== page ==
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Explaining Stakeholder Identification with Moderate Prestige Collectives: A Study of NASCAR Fans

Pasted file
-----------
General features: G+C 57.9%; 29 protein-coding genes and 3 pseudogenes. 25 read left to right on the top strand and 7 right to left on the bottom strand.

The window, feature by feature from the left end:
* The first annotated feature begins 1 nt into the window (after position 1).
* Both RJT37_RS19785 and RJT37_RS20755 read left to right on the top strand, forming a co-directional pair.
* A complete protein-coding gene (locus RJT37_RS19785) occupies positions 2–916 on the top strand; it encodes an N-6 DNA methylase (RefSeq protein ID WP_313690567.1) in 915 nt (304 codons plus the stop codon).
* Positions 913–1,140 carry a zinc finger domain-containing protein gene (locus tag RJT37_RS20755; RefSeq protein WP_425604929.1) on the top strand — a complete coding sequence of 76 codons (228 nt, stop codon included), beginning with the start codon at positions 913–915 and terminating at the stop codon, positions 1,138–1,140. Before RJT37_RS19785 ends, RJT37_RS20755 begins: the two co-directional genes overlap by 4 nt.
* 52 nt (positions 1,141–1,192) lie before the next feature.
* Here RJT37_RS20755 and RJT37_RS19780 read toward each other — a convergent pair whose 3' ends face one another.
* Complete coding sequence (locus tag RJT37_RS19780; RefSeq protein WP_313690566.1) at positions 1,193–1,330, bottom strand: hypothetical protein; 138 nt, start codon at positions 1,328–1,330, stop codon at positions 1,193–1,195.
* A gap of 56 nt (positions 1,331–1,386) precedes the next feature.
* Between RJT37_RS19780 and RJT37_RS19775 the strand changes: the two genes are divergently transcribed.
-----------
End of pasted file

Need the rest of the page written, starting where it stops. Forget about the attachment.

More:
Through two studies of fans who identified with the collective known as NASCAR (the National Association for Stock Car Auto Racing hereafter referred to as Nascar), we examine why stakeholders identify with collectives that are perceived as only moderately prestigious (given that high prestige has been shown, empirically, to be the primary predictor of collective identification because it enhances identifiers’ self-esteem). Our findings indicate that identifiers did not perceive Nascar to be high in prestige (compared to other similar collectives) and that their identification was predicted, primarily, by “Perceived Opportunity for Authentic Self-Expression” with Nascar. In addition, across both studies, we found that “patriotism”—a personal value that was difficult for fans to affirm elsewhere—was the most important value that fans perceived they could “self-express” when interacting with Nascar. These findings suggest that individuals may identify with moderate prestige collectives because they provide rare opportunities to express values that are part of their authentic selves, and thus, satisfy these individuals’ “needs for authenticity.”.

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